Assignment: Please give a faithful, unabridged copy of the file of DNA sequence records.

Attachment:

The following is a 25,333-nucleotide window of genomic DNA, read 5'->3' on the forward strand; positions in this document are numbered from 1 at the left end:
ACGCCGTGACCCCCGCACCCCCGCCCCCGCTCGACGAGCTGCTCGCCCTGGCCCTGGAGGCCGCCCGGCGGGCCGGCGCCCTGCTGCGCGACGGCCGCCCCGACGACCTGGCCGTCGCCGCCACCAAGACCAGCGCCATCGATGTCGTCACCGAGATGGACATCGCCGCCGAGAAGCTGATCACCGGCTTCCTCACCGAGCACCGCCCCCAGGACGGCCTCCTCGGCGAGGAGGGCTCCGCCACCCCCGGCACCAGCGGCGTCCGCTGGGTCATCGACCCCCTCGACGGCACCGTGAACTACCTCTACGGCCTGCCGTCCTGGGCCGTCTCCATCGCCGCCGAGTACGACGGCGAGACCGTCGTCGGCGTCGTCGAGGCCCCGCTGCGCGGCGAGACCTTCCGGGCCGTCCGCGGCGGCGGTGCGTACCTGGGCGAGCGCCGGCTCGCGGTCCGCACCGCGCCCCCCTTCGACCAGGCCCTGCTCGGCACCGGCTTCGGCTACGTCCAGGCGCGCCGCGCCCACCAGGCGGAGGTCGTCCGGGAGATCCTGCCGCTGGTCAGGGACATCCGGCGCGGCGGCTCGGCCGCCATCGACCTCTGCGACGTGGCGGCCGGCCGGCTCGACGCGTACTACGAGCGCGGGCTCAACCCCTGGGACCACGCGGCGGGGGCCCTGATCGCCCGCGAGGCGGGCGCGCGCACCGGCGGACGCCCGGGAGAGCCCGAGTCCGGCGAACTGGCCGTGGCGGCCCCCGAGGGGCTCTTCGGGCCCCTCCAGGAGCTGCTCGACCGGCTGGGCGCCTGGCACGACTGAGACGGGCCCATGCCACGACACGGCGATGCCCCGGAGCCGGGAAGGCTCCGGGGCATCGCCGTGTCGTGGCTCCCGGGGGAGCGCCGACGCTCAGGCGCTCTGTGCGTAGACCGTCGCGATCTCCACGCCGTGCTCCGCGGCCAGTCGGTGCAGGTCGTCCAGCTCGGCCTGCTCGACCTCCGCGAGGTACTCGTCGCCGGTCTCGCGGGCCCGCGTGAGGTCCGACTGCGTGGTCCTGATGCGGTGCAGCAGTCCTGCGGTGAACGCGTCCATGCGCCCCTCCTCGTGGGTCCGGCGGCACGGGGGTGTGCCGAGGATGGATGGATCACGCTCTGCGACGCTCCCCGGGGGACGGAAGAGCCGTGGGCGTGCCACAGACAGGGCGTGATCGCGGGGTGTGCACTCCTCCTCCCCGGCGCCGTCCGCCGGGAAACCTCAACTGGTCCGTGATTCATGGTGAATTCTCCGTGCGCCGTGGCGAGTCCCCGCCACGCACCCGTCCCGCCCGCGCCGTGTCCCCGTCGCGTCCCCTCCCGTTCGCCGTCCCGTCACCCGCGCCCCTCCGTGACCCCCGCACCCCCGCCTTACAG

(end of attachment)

The following is a 25,333-nucleotide window of genomic DNA, read 5'->3' on the forward strand; positions in this document are numbered from 1 at the left end:
ACGCCGTGACCCCCGCACCCCCGCCCCCGCTCGACGAGCTGCTCGCCCTGGCCCTGGAGGCCGCCCGGCGGGCCGGCGCCCTGCTGCGCGACGGCCGCCCCGACGACCTGGCCGTCGCCGCCACCAAGACCAGCGCCATCGATGTCGTCACCGAGATGGACATCGCCGCCGAGAAGCTGATCACCGGCTTCCTCACCGAGCACCGCCCCCAGGACGGCCTCCTCGGCGAGGAGGGCTCCGCCACCCCCGGCACCAGCGGCGTCCGCTGGGTCATCGACCCCCTCGACGGCACCGTGAACTACCTCTACGGCCTGCCGTCCTGGGCCGTCTCCATCGCCGCCGAGTACGACGGCGAGACCGTCGTCGGCGTCGTCGAGGCCCCGCTGCGCGGCGAGACCTTCCGGGCCGTCCGCGGCGGCGGTGCGTACCTGGGCGAGCGCCGGCTCGCGGTCCGCACCGCGCCCCCCTTCGACCAGGCCCTGCTCGGCACCGGCTTCGGCTACGTCCAGGCGCGCCGCGCCCACCAGGCGGAGGTCGTCCGGGAGATCCTGCCGCTGGTCAGGGACATCCGGCGCGGCGGCTCGGCCGCCATCGACCTCTGCGACGTGGCGGCCGGCCGGCTCGACGCGTACTACGAGCGCGGGCTCAACCCCTGGGACCACGCGGCGGGGGCCCTGATCGCCCGCGAGGCGGGCGCGCGCACCGGCGGACGCCCGGGAGAGCCCGAGTCCGGCGAACTGGCCGTGGCGGCCCCCGAGGGGCTCTTCGGGCCCCTCCAGGAGCTGCTCGACCGGCTGGGCGCCTGGCACGACTGAGACGGGCCCATGCCACGACACGGCGATGCCCCGGAGCCGGGAAGGCTCCGGGGCATCGCCGTGTCGTGGCTCCCGGGGGAGCGCCGACGCTCAGGCGCTCTGTGCGTAGACCGTCGCGATCTCCACGCCGTGCTCCGCGGCCAGTCGGTGCAGGTCGTCCAGCTCGGCCTGCTCGACCTCCGCGAGGTACTCGTCGCCGGTCTCGCGGGCCCGCGTGAGGTCCGACTGCGTGGTCCTGATGCGGTGCAGCAGTCCTGCGGTGAACGCGTCCATGCGCCCCTCCTCGTGGGTCCGGCGGCACGGGGGTGTGCCGAGGATGGATGGATCACGCTCTGCGACGCTCCCCGGGGGACGGAAGAGCCGTGGGCGTGCCACAGACAGGGCGTGATCGCGGGGTGTGCACTCCTCCTCCCCGGCGCCGTCCGCCGGGAAACCTCAACTGGTCCGTGATTCATGGTGAATTCTCCGTGCGCCGTGGCGAGTCCCCGCCACGCACCCGTCCCGCCCGCGCCGTGTCCCCGTCGCGTCCCCTCCCGTTCGCCGTCCCGTCACCCGCGCCCCTCCGTGACCCCCGCACCCCCGCCTTACAG